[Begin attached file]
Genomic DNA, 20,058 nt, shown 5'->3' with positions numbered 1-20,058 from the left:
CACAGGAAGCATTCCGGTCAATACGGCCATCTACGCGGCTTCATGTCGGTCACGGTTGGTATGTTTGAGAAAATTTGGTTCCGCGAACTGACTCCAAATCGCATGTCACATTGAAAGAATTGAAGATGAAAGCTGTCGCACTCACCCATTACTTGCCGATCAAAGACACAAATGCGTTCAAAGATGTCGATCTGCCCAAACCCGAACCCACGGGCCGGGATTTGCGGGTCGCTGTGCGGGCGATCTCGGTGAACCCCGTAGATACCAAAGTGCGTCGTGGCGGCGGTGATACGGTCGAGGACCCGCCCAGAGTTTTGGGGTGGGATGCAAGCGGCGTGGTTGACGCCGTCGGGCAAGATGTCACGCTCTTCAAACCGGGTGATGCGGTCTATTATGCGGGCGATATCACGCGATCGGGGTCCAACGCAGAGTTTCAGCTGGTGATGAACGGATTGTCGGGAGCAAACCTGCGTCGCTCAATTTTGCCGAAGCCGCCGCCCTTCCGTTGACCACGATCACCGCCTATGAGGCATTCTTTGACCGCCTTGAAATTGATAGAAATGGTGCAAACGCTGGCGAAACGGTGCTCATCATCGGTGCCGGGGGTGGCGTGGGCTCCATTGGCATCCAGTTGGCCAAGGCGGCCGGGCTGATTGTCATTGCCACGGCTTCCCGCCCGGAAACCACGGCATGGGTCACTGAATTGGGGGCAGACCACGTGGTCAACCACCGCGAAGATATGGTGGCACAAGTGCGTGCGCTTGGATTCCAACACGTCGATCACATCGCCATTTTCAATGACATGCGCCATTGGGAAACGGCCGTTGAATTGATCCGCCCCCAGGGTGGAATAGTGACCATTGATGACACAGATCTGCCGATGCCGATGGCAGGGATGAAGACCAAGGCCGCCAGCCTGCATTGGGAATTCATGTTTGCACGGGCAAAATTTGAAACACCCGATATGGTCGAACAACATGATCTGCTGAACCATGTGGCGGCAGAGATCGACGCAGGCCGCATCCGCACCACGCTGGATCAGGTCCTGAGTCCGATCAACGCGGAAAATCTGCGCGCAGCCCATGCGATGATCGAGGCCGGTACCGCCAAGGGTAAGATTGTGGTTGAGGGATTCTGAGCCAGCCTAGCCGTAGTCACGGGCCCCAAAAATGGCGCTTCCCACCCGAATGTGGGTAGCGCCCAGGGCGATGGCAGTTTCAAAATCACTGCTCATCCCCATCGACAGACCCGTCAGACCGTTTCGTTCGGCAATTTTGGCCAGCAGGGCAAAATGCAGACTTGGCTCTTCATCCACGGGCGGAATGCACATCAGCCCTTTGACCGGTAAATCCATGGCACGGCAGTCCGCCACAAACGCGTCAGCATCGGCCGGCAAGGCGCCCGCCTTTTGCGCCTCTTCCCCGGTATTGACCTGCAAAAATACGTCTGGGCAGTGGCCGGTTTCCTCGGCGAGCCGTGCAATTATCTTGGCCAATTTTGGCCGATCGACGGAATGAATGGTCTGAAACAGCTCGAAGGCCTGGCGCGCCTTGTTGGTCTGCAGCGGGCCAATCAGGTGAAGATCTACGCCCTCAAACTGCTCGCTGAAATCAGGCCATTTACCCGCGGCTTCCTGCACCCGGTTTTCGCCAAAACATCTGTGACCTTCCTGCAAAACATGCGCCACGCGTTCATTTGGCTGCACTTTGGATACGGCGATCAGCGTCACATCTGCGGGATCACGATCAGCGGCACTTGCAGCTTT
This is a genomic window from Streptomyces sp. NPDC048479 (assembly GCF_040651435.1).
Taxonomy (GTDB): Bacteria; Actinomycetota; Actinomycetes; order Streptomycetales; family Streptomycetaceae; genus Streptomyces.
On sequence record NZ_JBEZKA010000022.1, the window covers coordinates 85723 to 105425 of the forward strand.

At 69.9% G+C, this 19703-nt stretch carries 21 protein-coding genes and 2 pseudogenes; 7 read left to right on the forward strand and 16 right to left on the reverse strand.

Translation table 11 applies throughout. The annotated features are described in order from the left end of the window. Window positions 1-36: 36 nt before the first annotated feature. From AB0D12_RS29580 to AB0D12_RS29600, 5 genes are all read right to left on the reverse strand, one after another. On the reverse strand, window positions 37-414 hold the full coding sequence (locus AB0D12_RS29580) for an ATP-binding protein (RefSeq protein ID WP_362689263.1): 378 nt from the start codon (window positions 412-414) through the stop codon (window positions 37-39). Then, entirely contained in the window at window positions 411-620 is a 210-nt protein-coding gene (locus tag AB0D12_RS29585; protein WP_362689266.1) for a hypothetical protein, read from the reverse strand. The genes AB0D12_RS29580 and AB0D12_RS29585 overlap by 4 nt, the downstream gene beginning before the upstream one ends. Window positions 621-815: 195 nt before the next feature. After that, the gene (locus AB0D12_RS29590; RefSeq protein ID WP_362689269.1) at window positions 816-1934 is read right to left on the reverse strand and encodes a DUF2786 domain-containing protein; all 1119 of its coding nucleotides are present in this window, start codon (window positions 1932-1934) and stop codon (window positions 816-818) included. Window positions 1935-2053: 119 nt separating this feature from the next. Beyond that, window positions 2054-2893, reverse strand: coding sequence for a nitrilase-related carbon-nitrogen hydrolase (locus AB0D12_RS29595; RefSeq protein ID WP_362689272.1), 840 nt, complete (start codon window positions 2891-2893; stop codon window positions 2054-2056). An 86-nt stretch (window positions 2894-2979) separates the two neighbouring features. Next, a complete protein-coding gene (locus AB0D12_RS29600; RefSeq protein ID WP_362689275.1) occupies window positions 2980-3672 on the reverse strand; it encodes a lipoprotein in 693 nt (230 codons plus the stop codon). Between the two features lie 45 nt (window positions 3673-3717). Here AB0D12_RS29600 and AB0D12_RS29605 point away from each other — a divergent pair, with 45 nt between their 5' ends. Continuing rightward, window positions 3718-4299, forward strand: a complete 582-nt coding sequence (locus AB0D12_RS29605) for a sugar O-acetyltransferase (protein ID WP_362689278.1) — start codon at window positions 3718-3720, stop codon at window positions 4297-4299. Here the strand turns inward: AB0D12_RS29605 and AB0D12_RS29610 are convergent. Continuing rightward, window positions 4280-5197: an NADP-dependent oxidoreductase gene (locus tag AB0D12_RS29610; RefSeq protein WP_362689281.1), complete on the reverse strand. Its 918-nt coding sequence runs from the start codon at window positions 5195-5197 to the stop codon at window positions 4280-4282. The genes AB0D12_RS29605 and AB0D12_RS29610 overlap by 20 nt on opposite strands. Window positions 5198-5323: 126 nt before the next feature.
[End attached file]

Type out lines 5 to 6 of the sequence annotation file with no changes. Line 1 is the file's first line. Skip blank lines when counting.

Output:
On sequence record NZ_JBEZKA010000022.1, the window covers coordinates 85723 to 105425 of the forward strand.

At 69.9% G+C, this 19703-nt stretch carries 21 protein-coding genes and 2 pseudogenes; 7 read left to right on the forward strand and 16 right to left on the reverse strand.